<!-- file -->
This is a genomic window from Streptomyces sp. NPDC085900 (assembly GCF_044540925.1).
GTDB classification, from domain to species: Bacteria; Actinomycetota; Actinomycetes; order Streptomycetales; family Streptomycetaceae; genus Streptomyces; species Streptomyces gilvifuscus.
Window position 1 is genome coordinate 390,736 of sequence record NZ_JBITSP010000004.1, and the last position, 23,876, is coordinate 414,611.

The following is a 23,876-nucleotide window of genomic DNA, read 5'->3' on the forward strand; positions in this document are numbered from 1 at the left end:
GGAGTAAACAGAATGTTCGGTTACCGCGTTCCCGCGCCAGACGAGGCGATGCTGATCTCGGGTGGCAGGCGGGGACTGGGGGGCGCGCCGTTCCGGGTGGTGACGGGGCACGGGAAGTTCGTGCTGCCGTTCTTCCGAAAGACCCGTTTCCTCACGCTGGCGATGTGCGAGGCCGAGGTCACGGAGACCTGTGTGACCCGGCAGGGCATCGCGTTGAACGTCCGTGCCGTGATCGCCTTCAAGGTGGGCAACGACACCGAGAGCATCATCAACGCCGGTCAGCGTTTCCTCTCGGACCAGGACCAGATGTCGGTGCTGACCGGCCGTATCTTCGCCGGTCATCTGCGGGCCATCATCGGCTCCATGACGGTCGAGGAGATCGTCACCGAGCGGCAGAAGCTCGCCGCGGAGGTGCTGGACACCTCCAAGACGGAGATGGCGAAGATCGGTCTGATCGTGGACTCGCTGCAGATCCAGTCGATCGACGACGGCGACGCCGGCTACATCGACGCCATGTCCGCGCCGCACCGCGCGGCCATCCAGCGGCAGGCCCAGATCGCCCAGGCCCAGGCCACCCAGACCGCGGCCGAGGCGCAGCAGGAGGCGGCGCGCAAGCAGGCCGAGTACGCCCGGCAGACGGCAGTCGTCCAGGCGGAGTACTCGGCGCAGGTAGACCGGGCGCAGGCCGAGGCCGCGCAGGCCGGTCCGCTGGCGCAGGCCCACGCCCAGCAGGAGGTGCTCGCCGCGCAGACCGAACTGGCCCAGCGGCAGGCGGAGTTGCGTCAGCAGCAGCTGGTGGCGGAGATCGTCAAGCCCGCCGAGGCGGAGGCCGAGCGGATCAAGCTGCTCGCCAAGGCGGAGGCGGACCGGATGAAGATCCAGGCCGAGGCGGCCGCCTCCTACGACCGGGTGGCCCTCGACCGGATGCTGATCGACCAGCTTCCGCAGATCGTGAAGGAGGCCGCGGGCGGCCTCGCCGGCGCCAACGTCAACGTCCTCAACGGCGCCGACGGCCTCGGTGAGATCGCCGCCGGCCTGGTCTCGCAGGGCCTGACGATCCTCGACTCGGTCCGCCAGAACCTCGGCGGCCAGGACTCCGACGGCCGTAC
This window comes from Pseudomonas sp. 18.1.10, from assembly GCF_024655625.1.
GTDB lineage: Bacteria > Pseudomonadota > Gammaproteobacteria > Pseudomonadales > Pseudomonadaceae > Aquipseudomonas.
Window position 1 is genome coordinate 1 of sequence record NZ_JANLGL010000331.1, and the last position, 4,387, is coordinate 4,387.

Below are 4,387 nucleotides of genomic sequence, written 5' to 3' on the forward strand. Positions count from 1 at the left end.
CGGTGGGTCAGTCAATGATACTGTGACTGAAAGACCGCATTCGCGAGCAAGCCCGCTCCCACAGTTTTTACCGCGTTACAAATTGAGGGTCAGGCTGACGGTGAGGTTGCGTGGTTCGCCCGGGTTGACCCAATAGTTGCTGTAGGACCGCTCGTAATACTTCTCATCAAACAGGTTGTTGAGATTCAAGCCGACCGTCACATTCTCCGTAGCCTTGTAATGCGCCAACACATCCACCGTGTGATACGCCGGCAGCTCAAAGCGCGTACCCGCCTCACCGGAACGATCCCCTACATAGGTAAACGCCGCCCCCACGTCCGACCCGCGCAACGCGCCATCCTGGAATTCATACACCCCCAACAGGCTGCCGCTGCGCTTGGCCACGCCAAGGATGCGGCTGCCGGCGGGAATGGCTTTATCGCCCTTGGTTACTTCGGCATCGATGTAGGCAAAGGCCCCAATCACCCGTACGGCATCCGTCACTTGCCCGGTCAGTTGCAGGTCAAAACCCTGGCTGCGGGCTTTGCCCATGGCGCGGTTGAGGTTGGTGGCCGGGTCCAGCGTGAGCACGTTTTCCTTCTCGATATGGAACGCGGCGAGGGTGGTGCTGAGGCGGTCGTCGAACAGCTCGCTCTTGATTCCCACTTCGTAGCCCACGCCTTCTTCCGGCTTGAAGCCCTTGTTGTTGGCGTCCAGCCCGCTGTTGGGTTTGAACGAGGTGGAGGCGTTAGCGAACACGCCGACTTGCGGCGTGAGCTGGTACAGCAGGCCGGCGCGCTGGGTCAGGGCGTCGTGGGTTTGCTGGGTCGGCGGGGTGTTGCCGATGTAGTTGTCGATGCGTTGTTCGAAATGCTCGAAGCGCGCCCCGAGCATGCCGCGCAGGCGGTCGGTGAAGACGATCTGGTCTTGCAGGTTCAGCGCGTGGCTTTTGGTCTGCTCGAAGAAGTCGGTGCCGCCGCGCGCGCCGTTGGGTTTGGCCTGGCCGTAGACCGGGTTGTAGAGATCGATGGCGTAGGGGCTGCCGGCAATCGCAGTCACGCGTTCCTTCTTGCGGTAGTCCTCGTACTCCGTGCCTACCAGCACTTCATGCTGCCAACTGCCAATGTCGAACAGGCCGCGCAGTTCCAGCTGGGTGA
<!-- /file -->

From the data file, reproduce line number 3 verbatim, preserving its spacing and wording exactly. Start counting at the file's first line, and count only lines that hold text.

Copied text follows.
Window position 1 is genome coordinate 390,736 of sequence record NZ_JBITSP010000004.1, and the last position, 23,876, is coordinate 414,611.